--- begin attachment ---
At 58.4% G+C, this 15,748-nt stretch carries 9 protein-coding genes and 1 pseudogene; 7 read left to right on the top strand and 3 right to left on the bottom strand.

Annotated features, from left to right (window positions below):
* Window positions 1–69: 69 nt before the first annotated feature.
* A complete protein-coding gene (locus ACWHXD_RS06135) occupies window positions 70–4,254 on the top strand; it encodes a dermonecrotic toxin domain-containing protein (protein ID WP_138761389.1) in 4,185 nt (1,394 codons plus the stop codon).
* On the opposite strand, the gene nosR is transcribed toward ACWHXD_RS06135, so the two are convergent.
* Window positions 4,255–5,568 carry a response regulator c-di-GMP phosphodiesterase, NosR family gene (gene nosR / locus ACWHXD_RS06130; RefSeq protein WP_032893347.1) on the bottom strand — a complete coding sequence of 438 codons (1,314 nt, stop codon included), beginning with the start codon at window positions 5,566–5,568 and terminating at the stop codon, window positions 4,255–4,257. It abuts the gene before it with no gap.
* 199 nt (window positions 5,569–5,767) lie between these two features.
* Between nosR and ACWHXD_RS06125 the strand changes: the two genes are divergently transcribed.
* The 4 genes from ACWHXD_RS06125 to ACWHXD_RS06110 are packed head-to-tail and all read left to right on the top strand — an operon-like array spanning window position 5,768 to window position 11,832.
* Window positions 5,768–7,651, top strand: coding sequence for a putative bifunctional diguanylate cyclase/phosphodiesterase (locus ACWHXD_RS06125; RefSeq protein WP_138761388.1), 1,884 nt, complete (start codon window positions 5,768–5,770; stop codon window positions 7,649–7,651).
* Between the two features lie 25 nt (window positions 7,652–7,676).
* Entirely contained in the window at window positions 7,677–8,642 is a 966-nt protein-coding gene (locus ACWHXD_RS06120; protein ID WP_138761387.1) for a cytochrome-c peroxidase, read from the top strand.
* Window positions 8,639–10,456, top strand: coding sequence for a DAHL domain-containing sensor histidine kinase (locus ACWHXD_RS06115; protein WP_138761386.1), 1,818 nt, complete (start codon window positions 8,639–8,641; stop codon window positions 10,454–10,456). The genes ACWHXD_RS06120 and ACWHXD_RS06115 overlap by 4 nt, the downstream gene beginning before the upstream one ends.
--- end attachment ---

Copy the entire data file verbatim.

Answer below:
At 58.4% G+C, this 15,748-nt stretch carries 9 protein-coding genes and 1 pseudogene; 7 read left to right on the top strand and 3 right to left on the bottom strand.

Annotated features, from left to right (window positions below):
* Window positions 1–69: 69 nt before the first annotated feature.
* A complete protein-coding gene (locus ACWHXD_RS06135) occupies window positions 70–4,254 on the top strand; it encodes a dermonecrotic toxin domain-containing protein (protein ID WP_138761389.1) in 4,185 nt (1,394 codons plus the stop codon).
* On the opposite strand, the gene nosR is transcribed toward ACWHXD_RS06135, so the two are convergent.
* Window positions 4,255–5,568 carry a response regulator c-di-GMP phosphodiesterase, NosR family gene (gene nosR / locus ACWHXD_RS06130; RefSeq protein WP_032893347.1) on the bottom strand — a complete coding sequence of 438 codons (1,314 nt, stop codon included), beginning with the start codon at window positions 5,566–5,568 and terminating at the stop codon, window positions 4,255–4,257. It abuts the gene before it with no gap.
* 199 nt (window positions 5,569–5,767) lie between these two features.
* Between nosR and ACWHXD_RS06125 the strand changes: the two genes are divergently transcribed.
* The 4 genes from ACWHXD_RS06125 to ACWHXD_RS06110 are packed head-to-tail and all read left to right on the top strand — an operon-like array spanning window position 5,768 to window position 11,832.
* Window positions 5,768–7,651, top strand: coding sequence for a putative bifunctional diguanylate cyclase/phosphodiesterase (locus ACWHXD_RS06125; RefSeq protein WP_138761388.1), 1,884 nt, complete (start codon window positions 5,768–5,770; stop codon window positions 7,649–7,651).
* Between the two features lie 25 nt (window positions 7,652–7,676).
* Entirely contained in the window at window positions 7,677–8,642 is a 966-nt protein-coding gene (locus ACWHXD_RS06120; protein ID WP_138761387.1) for a cytochrome-c peroxidase, read from the top strand.
* Window positions 8,639–10,456, top strand: coding sequence for a DAHL domain-containing sensor histidine kinase (locus ACWHXD_RS06115; protein WP_138761386.1), 1,818 nt, complete (start codon window positions 8,639–8,641; stop codon window positions 10,454–10,456). The genes ACWHXD_RS06120 and ACWHXD_RS06115 overlap by 4 nt, the downstream gene beginning before the upstream one ends.